college graduates

For now, I guess this is that moment that everyone warns you follows graduation, where you never really know what's next.
Either way, I feel that if you have the entrepreneurial ability and drive you will be able to achieve your aims. I do also believe that when confronted with this trade off it is always better to have gone to university and have gained that experience and built a business on strong foundations as opposed to not giving university a chance if you are lucky enough to have the opportunity to go.
There's been a lot of buzz around artists/creatives doing work for 'exposure' versus getting paid especially after Wil Wheaton
The benefit for the ruling class in this arrangement is obvious; the loss for society manifold. The rapid normalisation of tuition fees demonstrates neatly the insidiousness of the neoliberal ideology. Now students are consumers, they are individuals set against each other in a competition for employment so that they can service their loans.
I recall memorising the timeline of human prehistory when I was twelve - Paleolithic, Mesolithic, Neolithic - from the fresh first pages of my history textbook. It was past midnight, and their quirky names numbed my tongue and befuddled my brain. Nevertheless, I forcibly committed them to memory, motivated by the promise that hard work at school will one day pay off...
People have varying opinions of internships. I think people love to hear the horror stories of an intern but sometimes they aren't that horrific. After graduating with a degree in Fashion Design, the prospect of someone handing me my perfect job on a plate were starting to fade so I began applying for jobs.
A recurring theme that employers mentioned was candidates not being able to explain why they want the job. Interviewers really enjoy this question, not because they like to see the interviewee squirm, but it gets some great information out of them.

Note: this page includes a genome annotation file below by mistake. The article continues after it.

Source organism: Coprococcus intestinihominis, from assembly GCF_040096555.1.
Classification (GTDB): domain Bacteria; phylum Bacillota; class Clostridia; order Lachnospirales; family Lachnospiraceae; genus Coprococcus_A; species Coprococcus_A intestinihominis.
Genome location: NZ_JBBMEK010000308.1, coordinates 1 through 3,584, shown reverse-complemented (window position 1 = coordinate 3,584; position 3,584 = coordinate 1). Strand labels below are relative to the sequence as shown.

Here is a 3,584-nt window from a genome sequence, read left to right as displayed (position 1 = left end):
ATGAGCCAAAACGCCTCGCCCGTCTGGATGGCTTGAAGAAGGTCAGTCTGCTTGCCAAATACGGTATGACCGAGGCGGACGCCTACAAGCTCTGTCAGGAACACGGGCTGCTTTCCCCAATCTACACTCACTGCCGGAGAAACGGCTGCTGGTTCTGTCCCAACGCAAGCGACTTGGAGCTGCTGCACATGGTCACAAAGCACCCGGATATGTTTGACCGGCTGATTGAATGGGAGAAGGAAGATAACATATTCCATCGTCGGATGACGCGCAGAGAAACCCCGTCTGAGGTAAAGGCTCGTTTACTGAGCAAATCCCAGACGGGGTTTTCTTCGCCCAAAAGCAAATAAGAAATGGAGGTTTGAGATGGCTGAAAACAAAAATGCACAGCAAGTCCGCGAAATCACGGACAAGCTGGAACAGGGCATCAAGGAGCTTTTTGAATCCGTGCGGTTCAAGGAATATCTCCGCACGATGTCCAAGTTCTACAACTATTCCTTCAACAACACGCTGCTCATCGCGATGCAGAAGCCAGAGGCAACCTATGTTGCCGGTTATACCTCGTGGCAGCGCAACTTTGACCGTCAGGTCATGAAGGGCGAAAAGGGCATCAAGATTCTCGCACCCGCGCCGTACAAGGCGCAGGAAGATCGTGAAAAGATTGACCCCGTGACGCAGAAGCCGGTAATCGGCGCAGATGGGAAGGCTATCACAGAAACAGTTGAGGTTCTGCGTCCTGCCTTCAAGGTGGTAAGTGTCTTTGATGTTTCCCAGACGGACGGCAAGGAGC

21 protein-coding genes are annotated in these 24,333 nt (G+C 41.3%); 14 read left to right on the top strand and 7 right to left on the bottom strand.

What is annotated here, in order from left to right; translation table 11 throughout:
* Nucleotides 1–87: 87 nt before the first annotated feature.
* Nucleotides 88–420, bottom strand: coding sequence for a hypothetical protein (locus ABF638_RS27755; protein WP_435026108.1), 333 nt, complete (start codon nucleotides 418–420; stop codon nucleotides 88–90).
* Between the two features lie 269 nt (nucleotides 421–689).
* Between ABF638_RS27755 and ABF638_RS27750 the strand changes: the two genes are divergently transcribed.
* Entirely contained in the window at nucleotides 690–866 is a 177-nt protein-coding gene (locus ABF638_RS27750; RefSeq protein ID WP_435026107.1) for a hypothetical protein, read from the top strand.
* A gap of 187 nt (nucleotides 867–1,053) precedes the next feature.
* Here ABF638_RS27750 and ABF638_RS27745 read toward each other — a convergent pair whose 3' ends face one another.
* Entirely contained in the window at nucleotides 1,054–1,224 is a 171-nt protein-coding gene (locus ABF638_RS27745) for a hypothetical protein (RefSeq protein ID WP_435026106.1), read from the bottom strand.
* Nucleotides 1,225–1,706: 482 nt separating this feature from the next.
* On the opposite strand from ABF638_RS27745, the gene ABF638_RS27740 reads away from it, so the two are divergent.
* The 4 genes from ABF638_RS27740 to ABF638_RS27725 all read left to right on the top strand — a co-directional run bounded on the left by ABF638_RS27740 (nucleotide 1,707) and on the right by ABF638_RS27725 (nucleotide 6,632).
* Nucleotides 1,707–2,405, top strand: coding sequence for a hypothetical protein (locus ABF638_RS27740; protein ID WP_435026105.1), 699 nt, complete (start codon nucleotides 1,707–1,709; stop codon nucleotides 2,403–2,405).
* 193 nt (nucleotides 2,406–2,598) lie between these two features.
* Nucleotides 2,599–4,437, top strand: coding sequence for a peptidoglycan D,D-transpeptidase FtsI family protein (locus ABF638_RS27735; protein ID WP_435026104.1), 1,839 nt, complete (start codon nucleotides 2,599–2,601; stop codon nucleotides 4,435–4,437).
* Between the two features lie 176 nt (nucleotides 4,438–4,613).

Top employers are receiving around 85 applications for every graduate vacancy amid an expected drop in the number of jobs
Seven years ago I entered law school and five years later I left law school jobless. I also left law school without a day of practical experience; without an ounce of interview experience or even the faintest idea of what it was actually like to practice law.
Last Tuesday night Cosmopolitan magazine held a 'Celebration of Female Talent' at Kensington Palace as part of AdWeek Europe.
Once you have graduated it can be overwhelming to start thinking about your future and deciding what to do next. This isn't helped by the fact that everyone has their bit to say- go travelling, get an internship, join a graduate scheme, but which is the best plan of action?
It is fair to hope that this new batch of future leaders of our financial world, with their diverse schooling and multi-disciplined training, will be better equipped than their predecessors to ensure that mistakes are not repeated.
There is some truth in the connotations of glossy smiles, bad suits and even worse jokes that come to mind. Cold calling is seen as hard graft and anyone who has tried it will confirm the rumours are true. That said, young people who come to the conclusion all roles are inappropriate are missing a trick.
'I don't think I can'. I've just left university and, like many of my friends, am finding the world of employment impossible! Despite my previous internships as well as qualifications, it seems impossible to get a proper paid job so I find myself taking on intern jobs.
One in five employers believe school-leavers make better workers than university graduates, according to new research. A
Eric Schmidt was right when he said UK tech and science education is failing to produce well-rounded, adaptable graduates
Through Rare Recruitment, an organisation that connects people from diverse backgrounds with opportunities at leading companies